The caliche –from its Spanish name, sometimes also named calcrete- is a hard, compact and extensive crust that is found in depth in the soil due to calcareous cementation. It is light marbled colour and it includes, in variable proportions and sizes depending on the areas, particles of clay, silt, sand and gravel already existing in the soil.
The caliche crust is always wide and ranges from about 10-15 cm to more than one meter thick. It is found roughly half a meter deep in the ground.
Caliche develops in soils of arid and sub-arid areas that receives or has received water from a higher level containing bicarbonate ions. As water evaporates from the soil, even more if plants contribute with evapo-transpiration and with selective absorption of the ions that rejects the most abundant ones, bicarbonate and calcium ions concentrates in the soil until they precipitate as calcium carbonate concrete on the existing particles. Over the time, impressive caliche crusts built. Some caliche crusts are fossil, the result from a past climate.
Despite its appearance and consistency of a rock, caliche is not properly a rock and should not be confused with the geological substrate, but rather an edaphic produce.
Caliche in the soil impacts the vegetation and the agriculture. The continuous, porous free crust of caliche is a barrier to infiltration of water; the water drains in surface increasing the arid conditions. Roots do not usually cross the caliche layer either -see the image- hence the soil thickness that is available for the plants is scarce. Caliche can be uprooted with powerful mechanical media to improve the agricultural prospects of a field, but the removal of the layer of caliche that provided consistency can trigger erosion and loss of the scarce but fertile soil that it maintained above.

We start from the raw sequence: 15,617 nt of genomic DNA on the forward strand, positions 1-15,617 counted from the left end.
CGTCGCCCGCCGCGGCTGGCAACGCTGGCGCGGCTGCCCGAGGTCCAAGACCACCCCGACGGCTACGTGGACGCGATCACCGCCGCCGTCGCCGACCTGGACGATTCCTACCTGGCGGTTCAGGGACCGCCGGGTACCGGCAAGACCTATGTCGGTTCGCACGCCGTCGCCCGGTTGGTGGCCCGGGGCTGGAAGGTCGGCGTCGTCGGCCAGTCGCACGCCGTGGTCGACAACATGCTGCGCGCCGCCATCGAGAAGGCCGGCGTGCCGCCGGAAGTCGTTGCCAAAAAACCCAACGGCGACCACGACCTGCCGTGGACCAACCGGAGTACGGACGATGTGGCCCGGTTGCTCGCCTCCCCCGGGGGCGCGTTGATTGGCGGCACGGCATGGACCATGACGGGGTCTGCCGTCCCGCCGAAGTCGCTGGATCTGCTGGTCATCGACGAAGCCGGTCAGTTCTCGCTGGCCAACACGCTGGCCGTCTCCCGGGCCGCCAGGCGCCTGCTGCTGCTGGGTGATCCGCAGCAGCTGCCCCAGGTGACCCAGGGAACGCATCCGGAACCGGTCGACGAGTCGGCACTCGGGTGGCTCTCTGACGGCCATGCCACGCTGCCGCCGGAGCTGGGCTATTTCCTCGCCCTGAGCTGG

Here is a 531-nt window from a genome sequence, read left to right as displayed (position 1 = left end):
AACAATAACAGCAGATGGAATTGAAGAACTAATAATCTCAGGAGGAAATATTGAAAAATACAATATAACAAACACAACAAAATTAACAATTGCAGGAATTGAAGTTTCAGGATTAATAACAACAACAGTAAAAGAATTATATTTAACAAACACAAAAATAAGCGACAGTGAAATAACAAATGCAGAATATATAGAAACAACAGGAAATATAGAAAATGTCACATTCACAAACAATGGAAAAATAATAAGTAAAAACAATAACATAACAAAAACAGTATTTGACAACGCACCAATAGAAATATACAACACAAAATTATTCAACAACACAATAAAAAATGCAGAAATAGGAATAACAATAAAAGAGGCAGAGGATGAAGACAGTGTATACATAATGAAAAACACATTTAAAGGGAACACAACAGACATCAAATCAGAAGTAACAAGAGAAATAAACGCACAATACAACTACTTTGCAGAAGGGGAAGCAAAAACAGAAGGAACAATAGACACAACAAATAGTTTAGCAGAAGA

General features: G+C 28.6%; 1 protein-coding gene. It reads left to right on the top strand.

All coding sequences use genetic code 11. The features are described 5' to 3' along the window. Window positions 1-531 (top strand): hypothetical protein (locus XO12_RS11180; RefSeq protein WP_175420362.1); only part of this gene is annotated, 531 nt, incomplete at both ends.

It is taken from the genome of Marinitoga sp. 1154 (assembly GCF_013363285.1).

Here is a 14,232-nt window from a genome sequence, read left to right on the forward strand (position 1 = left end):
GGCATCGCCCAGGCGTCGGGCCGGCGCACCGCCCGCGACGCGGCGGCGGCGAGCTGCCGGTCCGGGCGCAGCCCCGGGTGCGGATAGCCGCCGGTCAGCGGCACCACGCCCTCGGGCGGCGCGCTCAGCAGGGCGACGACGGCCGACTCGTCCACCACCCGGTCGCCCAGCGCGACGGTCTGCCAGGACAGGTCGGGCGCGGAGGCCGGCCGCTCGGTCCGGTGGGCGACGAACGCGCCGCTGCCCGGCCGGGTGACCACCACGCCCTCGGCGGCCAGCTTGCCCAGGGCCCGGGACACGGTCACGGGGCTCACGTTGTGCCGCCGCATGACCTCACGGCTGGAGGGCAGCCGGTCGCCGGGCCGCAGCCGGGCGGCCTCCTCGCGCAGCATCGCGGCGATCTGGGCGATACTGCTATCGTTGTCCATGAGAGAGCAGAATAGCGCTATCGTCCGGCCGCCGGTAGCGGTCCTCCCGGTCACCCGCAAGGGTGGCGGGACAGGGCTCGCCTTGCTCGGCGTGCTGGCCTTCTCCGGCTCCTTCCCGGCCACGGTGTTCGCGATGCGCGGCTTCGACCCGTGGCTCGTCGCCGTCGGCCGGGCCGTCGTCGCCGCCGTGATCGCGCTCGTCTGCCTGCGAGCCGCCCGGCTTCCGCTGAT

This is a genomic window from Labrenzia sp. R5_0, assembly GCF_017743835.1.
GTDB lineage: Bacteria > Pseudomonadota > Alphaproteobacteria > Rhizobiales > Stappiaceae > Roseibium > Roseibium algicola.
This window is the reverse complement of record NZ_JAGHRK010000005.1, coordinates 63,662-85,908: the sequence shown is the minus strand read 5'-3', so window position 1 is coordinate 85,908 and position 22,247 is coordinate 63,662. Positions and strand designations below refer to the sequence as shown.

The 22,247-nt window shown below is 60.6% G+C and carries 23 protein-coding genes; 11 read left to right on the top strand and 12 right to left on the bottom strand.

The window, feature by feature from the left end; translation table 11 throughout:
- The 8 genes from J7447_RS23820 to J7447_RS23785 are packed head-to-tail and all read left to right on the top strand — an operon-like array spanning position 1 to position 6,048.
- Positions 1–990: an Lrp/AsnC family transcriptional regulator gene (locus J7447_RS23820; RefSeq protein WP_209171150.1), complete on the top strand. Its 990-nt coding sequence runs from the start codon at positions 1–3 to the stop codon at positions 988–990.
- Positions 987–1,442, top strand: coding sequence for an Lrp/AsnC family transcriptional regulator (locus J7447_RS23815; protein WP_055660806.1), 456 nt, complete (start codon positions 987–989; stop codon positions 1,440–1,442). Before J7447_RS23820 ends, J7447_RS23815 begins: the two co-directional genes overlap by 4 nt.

Caliche in the soil is a frequent circumstance in sub-arid areas with limestone substrates present or nearby. It is found abundantly in the soils of Mediterranean climates, particularly on the Mediterranean slopes of the Iberian Peninsula from Camp de Tarragona to the south. The image of the soil profile showing caliche was obtained in one path in the area of Les Tàpies (Calders, Moianès).
[photo Jordi Badia]